David Coveney

On top of t’world!

This is a complete re-write of the original, hurried, posting which failed to cover any detail about the Colca Canyon or Arequipa… or anywhere much that had passed between postings. I hadn’t realised I’d been so scarce with information.

Arriving High at Arequipa

We took what could only be described as a mobile sauna masquerading as a long-distance bus. We travelled from Nazca to Arequipa like this – sweltering on a bus that had very late. So after a long night of this ten hour ride along bumpy, twisty roads, we arrived at our first high altitude destination – the city of Arequipa.

Arequipa's Plaza de ArmasPisco sour and a cigarette - Romana's favouritesIt’s a classic, colonial city, and after Pisco and Paracas, and a lot of Lima’s less smart districts it came across as a clean and vibrant city. There are parts which are dangerous but as was the case on all of this journey – we never saw anything especially worrying to people who live in cities like Liverpool and Paris. Sadly the sky was quite cloudy so we never got a good view of the massive volcanoes like Misti and Chachani. This was a shame as they provide a stunning backdrop.

Santa Catalina MonasteryPond at Santa Catalina MonasteryOne of the highlights of Arequipa has to be the Monastario de Santa Catalina de Siena – actually a nunnery, it occupies a whole block of the city centre and was closed to outsiders for 400 years. Inside the architecture reminds you of cities in the south of Spain – colourful, fresh and simple. You can spend a happy afternoon exploring all the rooms, kitchens and chapels – seeing how life was lived here by the nuns for hundreds of years. A small number of nuns (around 20-30 it would seem) still live within the walls, but hidden away from the tourists.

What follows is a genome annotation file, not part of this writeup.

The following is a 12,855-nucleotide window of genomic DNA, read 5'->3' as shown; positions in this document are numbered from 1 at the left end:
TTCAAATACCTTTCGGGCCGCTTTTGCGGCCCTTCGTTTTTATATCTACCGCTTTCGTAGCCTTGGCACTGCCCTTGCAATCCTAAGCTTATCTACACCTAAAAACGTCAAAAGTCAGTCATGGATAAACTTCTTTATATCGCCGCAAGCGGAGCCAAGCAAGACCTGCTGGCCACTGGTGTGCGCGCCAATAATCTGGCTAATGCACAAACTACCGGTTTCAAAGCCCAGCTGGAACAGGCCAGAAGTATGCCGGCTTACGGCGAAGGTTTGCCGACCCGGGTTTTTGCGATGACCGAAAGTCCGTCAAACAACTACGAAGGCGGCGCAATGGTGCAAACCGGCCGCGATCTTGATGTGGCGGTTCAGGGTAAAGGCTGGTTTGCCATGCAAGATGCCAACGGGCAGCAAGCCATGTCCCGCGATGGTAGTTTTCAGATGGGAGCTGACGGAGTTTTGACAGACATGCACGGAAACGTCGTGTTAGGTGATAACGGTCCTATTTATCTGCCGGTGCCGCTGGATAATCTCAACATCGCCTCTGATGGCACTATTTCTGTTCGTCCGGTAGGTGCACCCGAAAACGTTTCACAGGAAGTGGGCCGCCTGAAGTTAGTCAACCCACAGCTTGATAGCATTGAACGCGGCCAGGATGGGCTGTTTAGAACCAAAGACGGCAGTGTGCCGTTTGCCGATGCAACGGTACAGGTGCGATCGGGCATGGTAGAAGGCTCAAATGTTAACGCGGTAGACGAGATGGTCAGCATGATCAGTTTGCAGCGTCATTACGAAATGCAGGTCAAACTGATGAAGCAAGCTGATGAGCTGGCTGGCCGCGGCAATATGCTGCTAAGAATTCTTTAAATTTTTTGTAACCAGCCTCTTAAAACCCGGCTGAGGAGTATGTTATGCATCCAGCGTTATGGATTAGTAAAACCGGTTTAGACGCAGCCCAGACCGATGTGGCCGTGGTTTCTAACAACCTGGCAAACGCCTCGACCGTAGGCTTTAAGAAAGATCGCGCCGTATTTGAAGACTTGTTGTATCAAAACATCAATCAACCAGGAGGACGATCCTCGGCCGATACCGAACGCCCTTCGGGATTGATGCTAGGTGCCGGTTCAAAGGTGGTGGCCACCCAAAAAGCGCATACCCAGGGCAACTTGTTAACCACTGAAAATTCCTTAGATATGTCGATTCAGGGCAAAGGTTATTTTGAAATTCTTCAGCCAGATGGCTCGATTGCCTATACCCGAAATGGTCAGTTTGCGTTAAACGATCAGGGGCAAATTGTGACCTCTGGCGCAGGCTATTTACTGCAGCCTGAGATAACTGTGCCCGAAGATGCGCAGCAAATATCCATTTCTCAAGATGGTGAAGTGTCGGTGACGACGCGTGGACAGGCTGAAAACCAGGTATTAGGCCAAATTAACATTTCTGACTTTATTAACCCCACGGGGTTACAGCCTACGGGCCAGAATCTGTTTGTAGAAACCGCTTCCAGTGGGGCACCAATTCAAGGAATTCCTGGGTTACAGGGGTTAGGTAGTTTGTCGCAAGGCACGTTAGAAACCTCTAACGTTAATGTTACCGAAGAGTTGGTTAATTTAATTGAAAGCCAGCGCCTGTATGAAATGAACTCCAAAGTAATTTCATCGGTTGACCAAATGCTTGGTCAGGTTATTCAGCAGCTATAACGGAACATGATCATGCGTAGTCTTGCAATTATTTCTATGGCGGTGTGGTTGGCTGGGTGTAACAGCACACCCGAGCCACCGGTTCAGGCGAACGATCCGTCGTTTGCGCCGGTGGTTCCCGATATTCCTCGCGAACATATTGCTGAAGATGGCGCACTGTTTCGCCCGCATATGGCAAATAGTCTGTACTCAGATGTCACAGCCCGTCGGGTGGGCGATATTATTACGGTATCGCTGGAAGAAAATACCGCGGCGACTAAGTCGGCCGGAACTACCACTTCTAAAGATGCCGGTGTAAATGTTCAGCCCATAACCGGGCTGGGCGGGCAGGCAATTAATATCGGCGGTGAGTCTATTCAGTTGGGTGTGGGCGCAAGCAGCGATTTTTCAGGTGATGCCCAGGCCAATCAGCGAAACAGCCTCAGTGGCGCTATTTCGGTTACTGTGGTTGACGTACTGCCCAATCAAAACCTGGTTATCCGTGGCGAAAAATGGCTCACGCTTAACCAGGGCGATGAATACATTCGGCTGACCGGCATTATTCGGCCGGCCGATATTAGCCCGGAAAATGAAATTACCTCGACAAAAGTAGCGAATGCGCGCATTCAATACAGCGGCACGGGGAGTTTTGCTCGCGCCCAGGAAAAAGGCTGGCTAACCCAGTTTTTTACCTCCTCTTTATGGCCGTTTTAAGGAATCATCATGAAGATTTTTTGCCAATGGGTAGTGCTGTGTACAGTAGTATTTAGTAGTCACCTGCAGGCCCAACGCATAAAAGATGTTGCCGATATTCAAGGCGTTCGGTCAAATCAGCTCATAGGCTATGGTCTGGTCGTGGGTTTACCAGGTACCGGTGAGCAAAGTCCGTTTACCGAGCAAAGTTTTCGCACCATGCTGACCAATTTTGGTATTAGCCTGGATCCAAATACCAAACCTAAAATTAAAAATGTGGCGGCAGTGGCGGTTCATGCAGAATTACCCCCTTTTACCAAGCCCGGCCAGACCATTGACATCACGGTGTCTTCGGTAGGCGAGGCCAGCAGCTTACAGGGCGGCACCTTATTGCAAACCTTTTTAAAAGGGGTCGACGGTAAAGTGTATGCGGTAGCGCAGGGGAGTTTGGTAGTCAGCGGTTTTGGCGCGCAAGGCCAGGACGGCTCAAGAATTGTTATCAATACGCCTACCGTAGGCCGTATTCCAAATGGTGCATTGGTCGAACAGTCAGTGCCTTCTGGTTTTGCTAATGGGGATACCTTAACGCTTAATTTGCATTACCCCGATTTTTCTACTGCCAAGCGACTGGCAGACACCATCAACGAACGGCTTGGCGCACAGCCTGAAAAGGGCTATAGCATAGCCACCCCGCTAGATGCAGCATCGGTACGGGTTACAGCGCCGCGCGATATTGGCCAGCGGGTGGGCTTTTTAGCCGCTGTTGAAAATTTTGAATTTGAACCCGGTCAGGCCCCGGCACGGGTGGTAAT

The Colca Canyon and Condor Watching

Indian girl in the Andes and traditional dressFrom here we travelled to Chiway (Chivay) to see the Colca Canyon. This journey, although easier today than ever, is still rather gruelling – taking hours, half of it on unsealed roads and crossing a mountain pass at 4900mt. You soon start to feel the altitude and some members of the group suffered a little – Kitt in particular becoming ill enough to warrant a visit to the hospital. Once at Chiway you feel like you’ve arrived at a frontier town – the roads are mostly dirt, there are just a few cars and horses around, and the men and women look rugged.

Dave drinking mate de cocaLlamas and vicuna high on the AltiplanoAt one point on the route we stopped at a café for some mate de coca (coca tea) and a break from the bus. Here a few kids were hanging around outside. I went to take a picture of one sweet girl (pictured above) and she promptly held her hand out and demanded “un sol!” I guess the money’s handy, though I hope that to earn this the children aren’t missing out on schooling.